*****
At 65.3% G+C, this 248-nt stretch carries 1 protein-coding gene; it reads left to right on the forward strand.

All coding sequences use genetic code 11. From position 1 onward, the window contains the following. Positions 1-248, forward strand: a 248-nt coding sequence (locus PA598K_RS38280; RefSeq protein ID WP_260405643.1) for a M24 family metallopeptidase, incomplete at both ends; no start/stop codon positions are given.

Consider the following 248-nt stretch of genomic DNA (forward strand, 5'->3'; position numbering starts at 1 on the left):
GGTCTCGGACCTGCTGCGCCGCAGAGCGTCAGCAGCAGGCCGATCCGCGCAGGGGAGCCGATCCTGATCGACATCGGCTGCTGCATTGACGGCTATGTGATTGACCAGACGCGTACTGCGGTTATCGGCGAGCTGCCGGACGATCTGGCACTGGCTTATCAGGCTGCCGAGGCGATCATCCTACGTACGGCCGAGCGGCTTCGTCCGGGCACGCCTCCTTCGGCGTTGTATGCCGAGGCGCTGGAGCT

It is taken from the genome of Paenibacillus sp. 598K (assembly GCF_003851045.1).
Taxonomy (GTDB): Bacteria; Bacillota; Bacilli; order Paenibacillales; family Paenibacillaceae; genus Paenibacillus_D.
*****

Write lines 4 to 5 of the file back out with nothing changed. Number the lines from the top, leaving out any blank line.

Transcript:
GGTCTCGGACCTGCTGCGCCGCAGAGCGTCAGCAGCAGGCCGATCCGCGCAGGGGAGCCGATCCTGATCGACATCGGCTGCTGCATTGACGGCTATGTGATTGACCAGACGCGTACTGCGGTTATCGGCGAGCTGCCGGACGATCTGGCACTGGCTTATCAGGCTGCCGAGGCGATCATCCTACGTACGGCCGAGCGGCTTCGTCCGGGCACGCCTCCTTCGGCGTTGTATGCCGAGGCGCTGGAGCT

It is taken from the genome of Paenibacillus sp. 598K (assembly GCF_003851045.1).